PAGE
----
By Katie Fallon
katiefallon@reporternewspapers.net

The unique mix of prayer and baking skills has provided some much needed protection for one metro area police department’s four-legged officers.

Through the combination of proceeds from a bake sale and chapel service offerings, students at the Lovett School in Buckhead were able to donate two protective vests to the Norcross Police Department’s (NPD) K-9 Unit. The unit includes Officers Craig Dallape and Stacey Sanders as well as their police dogs Charlie and Bravo.

The idea for the donation, which was facilitated through the nonprofit organization Vest ‘N PDP, came from Lovett second grade teacher Sarah Spiers.

Spiers read an article about Vest ‘N PDP, which stands for Police Dog Protection, and showed it to the students in the Student Service Council. The students, who hold regular bake sales, decided they would donate the proceeds from their next sale to the organization.

Lovett’s Student Service Council includes third through fifth graders who participate voluntarily throughout the year to plan and carry out service projects in the Atlanta area.

Created in the summer of 2002, Vest ‘N PDP raises money to go directly toward purchasing bulletproof and stabproof vests for police dogs. Each vest costs $695 and since its inception, the organization has donated approximately 83 vests to K-9 units, mostly in Georgia. In 2006, the group helped protect 24 police dogs serving Georgia Tech, Columbus, Hiram, MARTA and the Atlanta Red Dog Unit.

According to the NPD, more than 55 police dogs are known to have died in the line of duty. Some of those lives, the departments said, could have been saved if the canines were wearing protective armor.

Charlie, a two-year-old German Shepherd, and Bravo, a one and a half-year-old German Shepherd, are used to both prevent and detect crimes as well as apprehend criminals who are either hiding or are on the run. For the NPD, Charlie and Bravo are used for drug detection, tracking, building searches, article searches, criminal apprehension, officer protection and area searches. The K-9 Unit is used to assist in the investigation of crimes such as residential or commercial burglaries, armed or snatching robberies, recently abandoned, stolen or criminally-involved cars, drug violations or any number of other misdemeanors and felonies.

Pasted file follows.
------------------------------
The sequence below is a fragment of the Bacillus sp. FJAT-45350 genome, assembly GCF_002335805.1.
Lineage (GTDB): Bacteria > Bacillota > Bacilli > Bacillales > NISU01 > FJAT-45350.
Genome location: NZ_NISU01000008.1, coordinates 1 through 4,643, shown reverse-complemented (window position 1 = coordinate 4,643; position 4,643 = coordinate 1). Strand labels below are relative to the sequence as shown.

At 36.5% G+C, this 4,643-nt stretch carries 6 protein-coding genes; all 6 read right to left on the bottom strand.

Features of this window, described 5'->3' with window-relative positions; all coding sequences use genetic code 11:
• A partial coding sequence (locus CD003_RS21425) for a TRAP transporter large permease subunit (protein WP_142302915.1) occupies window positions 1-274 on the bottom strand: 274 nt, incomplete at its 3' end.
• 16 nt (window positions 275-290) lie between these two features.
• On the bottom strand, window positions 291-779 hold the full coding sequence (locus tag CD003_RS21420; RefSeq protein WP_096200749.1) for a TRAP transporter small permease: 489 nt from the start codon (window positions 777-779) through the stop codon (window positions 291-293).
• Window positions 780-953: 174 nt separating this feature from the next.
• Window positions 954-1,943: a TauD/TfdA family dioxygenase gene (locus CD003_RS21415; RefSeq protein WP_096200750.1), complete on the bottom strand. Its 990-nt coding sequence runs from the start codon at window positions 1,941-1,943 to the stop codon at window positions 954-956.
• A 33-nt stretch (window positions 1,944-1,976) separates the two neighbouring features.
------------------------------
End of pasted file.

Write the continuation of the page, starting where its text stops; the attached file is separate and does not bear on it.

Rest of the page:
Vest ‘N PDP’s Georgia representative Rozalyn Schmitt said the Norcross police department was chosen to receive Lovett’s donations because they were already seeking to outfit their dogs with protective vests.

“They were getting two new K-9’s and the Lovett School had raised enough money to purchase two vests,” Schmitt said.

In fact, Spiers said the students raised about $1,050 just from the bake sale and then contributed the rest of the needed funds from chapel service offerings. Chapel services are held once a week and the offerings are earmarked for various charitable causes throughout the year.

“It was just one morning bake sale and a few chapel offerings,” Spiers said.

Dallape said the NPD only had one K-9 dog until January and that dog was only used for drug searches. Their previous K-9 dog Jake retired that same month. He said the vests are invaluable to his canine coworkers.

“The vests that were given to our department by the Lovett School will help protect the K-9 in the same way that my vest helps to protect me while I am on patrol,” Dallape said. “When the K-9 is deployed in an apprehension situation, it is the K-9 that is coming in closest contact with the offender.”

Charlie and Bravo, Dallape said, are used on an almost daily basis by either the NPD or another law enforcement department in Gwinnett County. He noted if either dog is on duty when another jurisdiction calls for assistance, the NPD will respond.

K-9 unit dogs receive an average of six months of training before joining the police department. The training is conducted by a Master Trainer and includes introducing different odors the dog will need to detect and skills in tracking and apprehension. Dallape and Sanders continue training their dogs an average of 16 to 20 hours a month.